Growth, Debt, and Politics: Economic Adjustment and the Political Performance of Developing Countries

By Lewis W. Snider | Go to book overview

Notes
1.
Political extraction must be treated as relative because there is no absolute fixed reference point common to all countries. An absolute measure of a country's political extraction would be tax revenues (minus social security taxes) as a percentage of GDP. This would permit comparisons of a single country's performance over time, but it would not be valid for cross-national comparisons. Cross-national comparisons require a proportional index based on a common reference point, preferably unity. That reference point is based on the predicted values of average extraction capacity generated by multiple regression. The composition of the sample of countries and years included in the regressions determine these average expected values. Hence a country's score is determined in part by the values of other countries with similar population characteristics, level of development, natural resource endowment and reliance on the foreign trade sector.
2.
Chelliah notes that using imports plus exports as a percentage of GNP ends up taking into account not the base for foreign trade taxes as such, but the total tax base. The purpose of this measure is to isolate the foreign trade sector. The export ratio is more appropriate than using the sum of imports plus exports as a percentage of GNP when the foreign trade variable is intended to reflect the size of the base that is amenable to corporate income or export taxation. If it is more feasible, administratively and politically, to tax large exporters than it is to tax other domestic producers, the tax ratio is higher ( Bahl 1971: 587). Thus more accurate results should be obtained by taking the export ratio. Additionally, previous work (by way of correlation analysis) by Lotz and Morss ( 1967) showed that the export ratio was more closely associated with the tax ratio than either the import or the foreign trade ratio ( Chelliah 1971: 294).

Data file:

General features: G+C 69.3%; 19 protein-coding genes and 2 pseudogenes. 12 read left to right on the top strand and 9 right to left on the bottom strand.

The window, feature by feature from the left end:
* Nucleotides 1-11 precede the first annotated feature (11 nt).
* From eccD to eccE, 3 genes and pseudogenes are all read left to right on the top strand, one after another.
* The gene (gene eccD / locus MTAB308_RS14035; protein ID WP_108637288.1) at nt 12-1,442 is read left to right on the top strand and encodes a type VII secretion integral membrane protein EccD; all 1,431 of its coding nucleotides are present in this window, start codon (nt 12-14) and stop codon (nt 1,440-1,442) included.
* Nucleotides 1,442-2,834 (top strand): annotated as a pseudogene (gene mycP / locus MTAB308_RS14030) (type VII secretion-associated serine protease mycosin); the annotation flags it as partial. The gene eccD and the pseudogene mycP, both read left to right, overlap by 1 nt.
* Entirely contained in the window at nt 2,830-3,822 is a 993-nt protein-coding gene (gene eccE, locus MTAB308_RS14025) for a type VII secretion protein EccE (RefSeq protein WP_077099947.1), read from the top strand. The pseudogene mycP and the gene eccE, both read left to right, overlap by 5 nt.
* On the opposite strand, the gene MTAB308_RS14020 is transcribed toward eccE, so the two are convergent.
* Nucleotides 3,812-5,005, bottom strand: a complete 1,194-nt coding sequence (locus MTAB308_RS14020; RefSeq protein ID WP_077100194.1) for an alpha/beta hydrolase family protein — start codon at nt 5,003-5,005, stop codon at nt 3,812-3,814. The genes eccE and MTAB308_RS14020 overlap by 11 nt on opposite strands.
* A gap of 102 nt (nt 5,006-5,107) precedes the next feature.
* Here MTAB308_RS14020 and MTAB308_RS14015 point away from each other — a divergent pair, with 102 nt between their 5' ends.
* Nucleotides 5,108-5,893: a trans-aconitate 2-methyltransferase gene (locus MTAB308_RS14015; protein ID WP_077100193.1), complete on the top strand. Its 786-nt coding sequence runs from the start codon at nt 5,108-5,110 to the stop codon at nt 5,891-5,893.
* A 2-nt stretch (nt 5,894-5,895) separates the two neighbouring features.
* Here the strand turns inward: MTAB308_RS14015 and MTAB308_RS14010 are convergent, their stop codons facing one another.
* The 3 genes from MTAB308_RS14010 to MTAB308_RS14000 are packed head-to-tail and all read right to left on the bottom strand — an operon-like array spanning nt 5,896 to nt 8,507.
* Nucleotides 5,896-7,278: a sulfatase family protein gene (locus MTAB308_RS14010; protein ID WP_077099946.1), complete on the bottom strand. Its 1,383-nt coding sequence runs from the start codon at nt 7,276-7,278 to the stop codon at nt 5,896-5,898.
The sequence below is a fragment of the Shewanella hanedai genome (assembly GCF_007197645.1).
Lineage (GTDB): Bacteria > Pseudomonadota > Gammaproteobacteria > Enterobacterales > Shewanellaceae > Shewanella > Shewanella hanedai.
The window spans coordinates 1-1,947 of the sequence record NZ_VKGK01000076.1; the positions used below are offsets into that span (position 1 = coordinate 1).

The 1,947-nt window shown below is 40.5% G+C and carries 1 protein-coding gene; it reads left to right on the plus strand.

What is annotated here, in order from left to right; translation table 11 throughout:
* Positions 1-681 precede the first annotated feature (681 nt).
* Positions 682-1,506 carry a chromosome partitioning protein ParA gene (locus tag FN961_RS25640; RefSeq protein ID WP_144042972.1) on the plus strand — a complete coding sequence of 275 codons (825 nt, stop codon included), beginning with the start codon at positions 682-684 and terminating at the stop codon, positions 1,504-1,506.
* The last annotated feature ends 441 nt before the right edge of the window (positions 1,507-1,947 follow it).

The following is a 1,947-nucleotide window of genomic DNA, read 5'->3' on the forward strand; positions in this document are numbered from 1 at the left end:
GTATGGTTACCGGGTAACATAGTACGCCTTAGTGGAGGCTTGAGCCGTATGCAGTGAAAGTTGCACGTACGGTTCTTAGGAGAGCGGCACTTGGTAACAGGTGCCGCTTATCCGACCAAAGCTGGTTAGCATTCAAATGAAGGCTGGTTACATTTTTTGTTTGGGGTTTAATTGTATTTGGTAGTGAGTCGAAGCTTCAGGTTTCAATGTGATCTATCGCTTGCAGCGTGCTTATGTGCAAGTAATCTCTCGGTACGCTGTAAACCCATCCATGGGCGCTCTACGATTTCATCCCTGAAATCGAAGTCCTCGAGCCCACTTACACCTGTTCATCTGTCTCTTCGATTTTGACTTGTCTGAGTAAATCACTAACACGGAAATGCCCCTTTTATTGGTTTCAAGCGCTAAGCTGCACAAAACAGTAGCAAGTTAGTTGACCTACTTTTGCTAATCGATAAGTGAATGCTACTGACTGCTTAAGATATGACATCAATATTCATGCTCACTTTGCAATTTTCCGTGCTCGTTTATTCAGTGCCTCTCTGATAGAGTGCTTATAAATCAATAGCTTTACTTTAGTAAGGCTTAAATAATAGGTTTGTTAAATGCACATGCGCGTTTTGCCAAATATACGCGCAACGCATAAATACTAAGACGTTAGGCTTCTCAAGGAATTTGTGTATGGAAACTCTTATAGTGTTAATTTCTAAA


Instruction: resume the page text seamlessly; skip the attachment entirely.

3.
Social security taxes are subtracted from total tax revenue because they are usually nondiscretionary; they can only be used for specific purposes defined by law. Hence, the government has no real latitude in determining how such revenues are spent. In addition, not all developing countries collect social security taxes. If social security taxes are not deducted from total tax revenues, the countries that collect them would appear to be extracting much larger shares of resources from their societies in comparison to other developing countries (with similar economic structures and resource endowments) than they really are.
4.
On the association of increased frequencies of collective violence in new states as the state seeks to establish its effective authority nationally, see Cohen, Brown and Organski ( 1981: 901-10); Migdal ( 1988: 23-4); and Tilly ( 1975: 632-33).
5.
The countries used in this study are classified by level of economic development into one of four groups based on per capita GNP in 1990 dollars. Least Developed Economies: countries with a per capita GNP of less than $630.00 in 1990. Developing Economies: countries with a per capita GNP of at least $630.00 and less than $3,900.00 per year, or whose exports of manufactures accounted for over 15 percent but less than 50 percent of total exports in 1984- 1986. Advanced Developing Economies: non-OECD countries with a per capita GNP of at least $3,900 and less than $11,500. By these criteria India and China should both be classified as "less developed." However, China's mean economic complexity score is 23.4 which places it in the "advanced developing" category.

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